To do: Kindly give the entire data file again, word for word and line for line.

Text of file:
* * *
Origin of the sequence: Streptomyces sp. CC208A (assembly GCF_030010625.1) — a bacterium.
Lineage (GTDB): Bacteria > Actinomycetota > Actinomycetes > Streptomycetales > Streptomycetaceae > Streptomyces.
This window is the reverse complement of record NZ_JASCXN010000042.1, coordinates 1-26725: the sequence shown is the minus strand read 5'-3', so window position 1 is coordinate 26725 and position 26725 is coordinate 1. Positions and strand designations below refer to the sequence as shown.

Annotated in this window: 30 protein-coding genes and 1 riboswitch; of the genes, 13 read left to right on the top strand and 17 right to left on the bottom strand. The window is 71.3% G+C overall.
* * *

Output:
Origin of the sequence: Streptomyces sp. CC208A (assembly GCF_030010625.1) — a bacterium.
Lineage (GTDB): Bacteria > Actinomycetota > Actinomycetes > Streptomycetales > Streptomycetaceae > Streptomyces.
This window is the reverse complement of record NZ_JASCXN010000042.1, coordinates 1-26725: the sequence shown is the minus strand read 5'-3', so window position 1 is coordinate 26725 and position 26725 is coordinate 1. Positions and strand designations below refer to the sequence as shown.

Annotated in this window: 30 protein-coding genes and 1 riboswitch; of the genes, 13 read left to right on the top strand and 17 right to left on the bottom strand. The window is 71.3% G+C overall.